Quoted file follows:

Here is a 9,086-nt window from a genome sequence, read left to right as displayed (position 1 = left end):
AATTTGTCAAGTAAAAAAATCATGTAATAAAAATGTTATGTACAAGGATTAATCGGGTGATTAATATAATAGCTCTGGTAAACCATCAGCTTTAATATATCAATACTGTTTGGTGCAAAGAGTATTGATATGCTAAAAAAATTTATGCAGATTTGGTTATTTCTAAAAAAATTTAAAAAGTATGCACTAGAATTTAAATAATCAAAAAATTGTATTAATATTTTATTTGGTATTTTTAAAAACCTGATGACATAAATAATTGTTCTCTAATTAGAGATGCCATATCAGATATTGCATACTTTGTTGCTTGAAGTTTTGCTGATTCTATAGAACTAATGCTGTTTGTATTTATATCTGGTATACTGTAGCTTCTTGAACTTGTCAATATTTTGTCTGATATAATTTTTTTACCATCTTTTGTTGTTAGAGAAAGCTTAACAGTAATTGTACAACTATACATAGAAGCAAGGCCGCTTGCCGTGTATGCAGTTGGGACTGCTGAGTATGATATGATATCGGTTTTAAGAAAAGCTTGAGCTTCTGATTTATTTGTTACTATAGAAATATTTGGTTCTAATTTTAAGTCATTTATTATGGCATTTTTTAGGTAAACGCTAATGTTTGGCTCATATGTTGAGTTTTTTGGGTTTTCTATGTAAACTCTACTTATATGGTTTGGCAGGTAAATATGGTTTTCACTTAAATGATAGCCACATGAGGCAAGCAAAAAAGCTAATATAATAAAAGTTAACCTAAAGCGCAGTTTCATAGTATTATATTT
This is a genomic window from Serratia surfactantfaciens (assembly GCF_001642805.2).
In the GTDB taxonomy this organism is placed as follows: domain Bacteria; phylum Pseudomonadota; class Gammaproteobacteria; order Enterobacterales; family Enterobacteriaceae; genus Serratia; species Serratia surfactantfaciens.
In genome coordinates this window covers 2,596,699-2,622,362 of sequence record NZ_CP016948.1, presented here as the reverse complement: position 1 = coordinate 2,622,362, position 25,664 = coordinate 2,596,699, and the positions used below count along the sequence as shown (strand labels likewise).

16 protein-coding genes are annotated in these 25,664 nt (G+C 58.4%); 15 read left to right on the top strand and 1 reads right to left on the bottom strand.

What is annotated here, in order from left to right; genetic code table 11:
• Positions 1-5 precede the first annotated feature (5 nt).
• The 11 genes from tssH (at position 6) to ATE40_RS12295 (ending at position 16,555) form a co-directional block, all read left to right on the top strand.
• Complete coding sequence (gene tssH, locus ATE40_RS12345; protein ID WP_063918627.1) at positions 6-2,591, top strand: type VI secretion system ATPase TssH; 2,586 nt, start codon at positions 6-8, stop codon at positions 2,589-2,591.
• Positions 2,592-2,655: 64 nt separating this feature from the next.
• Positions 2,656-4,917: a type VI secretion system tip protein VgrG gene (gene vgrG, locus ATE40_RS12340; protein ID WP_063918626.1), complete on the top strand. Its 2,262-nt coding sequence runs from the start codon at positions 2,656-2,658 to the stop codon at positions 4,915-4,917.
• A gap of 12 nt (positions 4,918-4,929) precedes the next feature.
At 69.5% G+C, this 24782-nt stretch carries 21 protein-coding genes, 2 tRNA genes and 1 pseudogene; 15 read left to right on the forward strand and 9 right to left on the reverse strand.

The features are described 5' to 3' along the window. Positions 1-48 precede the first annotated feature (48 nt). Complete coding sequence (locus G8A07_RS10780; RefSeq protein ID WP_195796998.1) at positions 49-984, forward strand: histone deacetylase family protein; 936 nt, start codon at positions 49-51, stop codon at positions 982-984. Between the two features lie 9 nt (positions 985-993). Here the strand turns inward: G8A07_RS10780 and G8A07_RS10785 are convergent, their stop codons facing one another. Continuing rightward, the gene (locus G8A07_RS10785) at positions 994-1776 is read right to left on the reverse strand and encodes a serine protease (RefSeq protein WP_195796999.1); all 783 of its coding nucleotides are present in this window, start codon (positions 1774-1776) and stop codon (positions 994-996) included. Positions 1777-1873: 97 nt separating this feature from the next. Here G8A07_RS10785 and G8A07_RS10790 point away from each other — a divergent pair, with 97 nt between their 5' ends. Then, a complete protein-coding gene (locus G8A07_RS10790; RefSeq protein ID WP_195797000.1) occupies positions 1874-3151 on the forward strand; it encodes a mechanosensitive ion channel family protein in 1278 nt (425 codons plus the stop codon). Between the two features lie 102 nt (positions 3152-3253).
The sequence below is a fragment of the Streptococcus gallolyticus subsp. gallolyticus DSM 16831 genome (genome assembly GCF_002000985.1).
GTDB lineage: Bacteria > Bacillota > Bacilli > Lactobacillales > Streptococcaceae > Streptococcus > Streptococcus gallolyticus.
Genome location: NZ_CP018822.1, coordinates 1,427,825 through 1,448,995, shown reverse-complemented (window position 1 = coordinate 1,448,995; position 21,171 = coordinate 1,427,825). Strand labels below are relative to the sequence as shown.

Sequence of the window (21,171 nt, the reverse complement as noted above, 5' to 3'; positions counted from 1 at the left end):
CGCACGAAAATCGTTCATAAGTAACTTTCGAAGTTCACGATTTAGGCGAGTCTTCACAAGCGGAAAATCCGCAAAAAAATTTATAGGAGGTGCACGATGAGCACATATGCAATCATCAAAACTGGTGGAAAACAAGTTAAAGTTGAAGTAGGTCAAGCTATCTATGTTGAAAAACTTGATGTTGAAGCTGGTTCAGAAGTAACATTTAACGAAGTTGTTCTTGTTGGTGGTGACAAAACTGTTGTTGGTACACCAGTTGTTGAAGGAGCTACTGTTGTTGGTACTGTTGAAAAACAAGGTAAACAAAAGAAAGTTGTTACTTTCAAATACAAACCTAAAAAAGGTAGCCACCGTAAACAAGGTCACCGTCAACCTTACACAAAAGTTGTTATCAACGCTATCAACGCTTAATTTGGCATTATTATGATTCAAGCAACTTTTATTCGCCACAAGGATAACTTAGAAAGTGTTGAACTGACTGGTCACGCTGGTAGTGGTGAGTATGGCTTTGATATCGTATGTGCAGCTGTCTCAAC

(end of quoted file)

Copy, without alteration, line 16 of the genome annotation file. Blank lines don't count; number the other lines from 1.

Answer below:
The sequence below is a fragment of the Streptococcus gallolyticus subsp. gallolyticus DSM 16831 genome (genome assembly GCF_002000985.1).